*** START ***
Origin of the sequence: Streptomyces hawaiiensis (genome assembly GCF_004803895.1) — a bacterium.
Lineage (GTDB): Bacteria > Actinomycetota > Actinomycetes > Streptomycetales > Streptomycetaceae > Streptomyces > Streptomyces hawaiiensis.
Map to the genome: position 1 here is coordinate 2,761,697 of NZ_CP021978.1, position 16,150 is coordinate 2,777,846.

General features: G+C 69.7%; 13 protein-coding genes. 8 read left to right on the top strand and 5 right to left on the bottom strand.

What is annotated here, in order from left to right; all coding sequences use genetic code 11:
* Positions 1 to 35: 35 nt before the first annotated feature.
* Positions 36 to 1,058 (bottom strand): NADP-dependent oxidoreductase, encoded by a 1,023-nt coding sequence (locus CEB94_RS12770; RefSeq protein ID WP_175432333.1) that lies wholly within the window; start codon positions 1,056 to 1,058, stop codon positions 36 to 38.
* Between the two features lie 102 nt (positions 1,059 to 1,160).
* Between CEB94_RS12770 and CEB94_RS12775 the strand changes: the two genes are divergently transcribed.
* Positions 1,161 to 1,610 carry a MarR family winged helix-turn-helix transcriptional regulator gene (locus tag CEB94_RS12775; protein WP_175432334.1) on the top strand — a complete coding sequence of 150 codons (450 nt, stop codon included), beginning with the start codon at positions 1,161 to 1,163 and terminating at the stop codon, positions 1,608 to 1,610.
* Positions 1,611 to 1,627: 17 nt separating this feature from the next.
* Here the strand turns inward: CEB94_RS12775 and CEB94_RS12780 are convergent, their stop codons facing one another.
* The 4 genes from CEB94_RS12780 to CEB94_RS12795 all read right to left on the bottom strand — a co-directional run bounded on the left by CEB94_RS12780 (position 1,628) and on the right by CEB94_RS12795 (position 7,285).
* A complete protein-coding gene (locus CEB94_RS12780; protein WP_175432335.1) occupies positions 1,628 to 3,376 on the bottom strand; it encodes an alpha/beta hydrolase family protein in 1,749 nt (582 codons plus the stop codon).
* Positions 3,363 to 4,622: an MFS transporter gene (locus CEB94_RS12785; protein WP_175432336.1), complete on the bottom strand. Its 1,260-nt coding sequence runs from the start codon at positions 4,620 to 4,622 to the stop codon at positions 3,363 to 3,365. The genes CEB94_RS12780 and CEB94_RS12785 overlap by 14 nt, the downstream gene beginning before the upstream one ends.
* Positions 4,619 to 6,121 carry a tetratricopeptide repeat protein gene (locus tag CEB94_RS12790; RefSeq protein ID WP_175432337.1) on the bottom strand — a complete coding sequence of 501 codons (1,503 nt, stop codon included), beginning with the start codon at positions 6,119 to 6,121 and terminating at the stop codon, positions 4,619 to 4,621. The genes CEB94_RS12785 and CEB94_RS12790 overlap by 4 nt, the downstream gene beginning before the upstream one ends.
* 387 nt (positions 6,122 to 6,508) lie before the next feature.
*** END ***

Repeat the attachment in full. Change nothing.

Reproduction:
Origin of the sequence: Streptomyces hawaiiensis (genome assembly GCF_004803895.1) — a bacterium.
Lineage (GTDB): Bacteria > Actinomycetota > Actinomycetes > Streptomycetales > Streptomycetaceae > Streptomyces > Streptomyces hawaiiensis.
Map to the genome: position 1 here is coordinate 2,761,697 of NZ_CP021978.1, position 16,150 is coordinate 2,777,846.

General features: G+C 69.7%; 13 protein-coding genes. 8 read left to right on the top strand and 5 right to left on the bottom strand.

What is annotated here, in order from left to right; all coding sequences use genetic code 11:
* Positions 1 to 35: 35 nt before the first annotated feature.
* Positions 36 to 1,058 (bottom strand): NADP-dependent oxidoreductase, encoded by a 1,023-nt coding sequence (locus CEB94_RS12770; RefSeq protein ID WP_175432333.1) that lies wholly within the window; start codon positions 1,056 to 1,058, stop codon positions 36 to 38.
* Between the two features lie 102 nt (positions 1,059 to 1,160).
* Between CEB94_RS12770 and CEB94_RS12775 the strand changes: the two genes are divergently transcribed.
* Positions 1,161 to 1,610 carry a MarR family winged helix-turn-helix transcriptional regulator gene (locus tag CEB94_RS12775; protein WP_175432334.1) on the top strand — a complete coding sequence of 150 codons (450 nt, stop codon included), beginning with the start codon at positions 1,161 to 1,163 and terminating at the stop codon, positions 1,608 to 1,610.
* Positions 1,611 to 1,627: 17 nt separating this feature from the next.
* Here the strand turns inward: CEB94_RS12775 and CEB94_RS12780 are convergent, their stop codons facing one another.
* The 4 genes from CEB94_RS12780 to CEB94_RS12795 all read right to left on the bottom strand — a co-directional run bounded on the left by CEB94_RS12780 (position 1,628) and on the right by CEB94_RS12795 (position 7,285).
* A complete protein-coding gene (locus CEB94_RS12780; protein WP_175432335.1) occupies positions 1,628 to 3,376 on the bottom strand; it encodes an alpha/beta hydrolase family protein in 1,749 nt (582 codons plus the stop codon).
* Positions 3,363 to 4,622: an MFS transporter gene (locus CEB94_RS12785; protein WP_175432336.1), complete on the bottom strand. Its 1,260-nt coding sequence runs from the start codon at positions 4,620 to 4,622 to the stop codon at positions 3,363 to 3,365. The genes CEB94_RS12780 and CEB94_RS12785 overlap by 14 nt, the downstream gene beginning before the upstream one ends.
* Positions 4,619 to 6,121 carry a tetratricopeptide repeat protein gene (locus tag CEB94_RS12790; RefSeq protein ID WP_175432337.1) on the bottom strand — a complete coding sequence of 501 codons (1,503 nt, stop codon included), beginning with the start codon at positions 6,119 to 6,121 and terminating at the stop codon, positions 4,619 to 4,621. The genes CEB94_RS12785 and CEB94_RS12790 overlap by 4 nt, the downstream gene beginning before the upstream one ends.
* 387 nt (positions 6,122 to 6,508) lie before the next feature.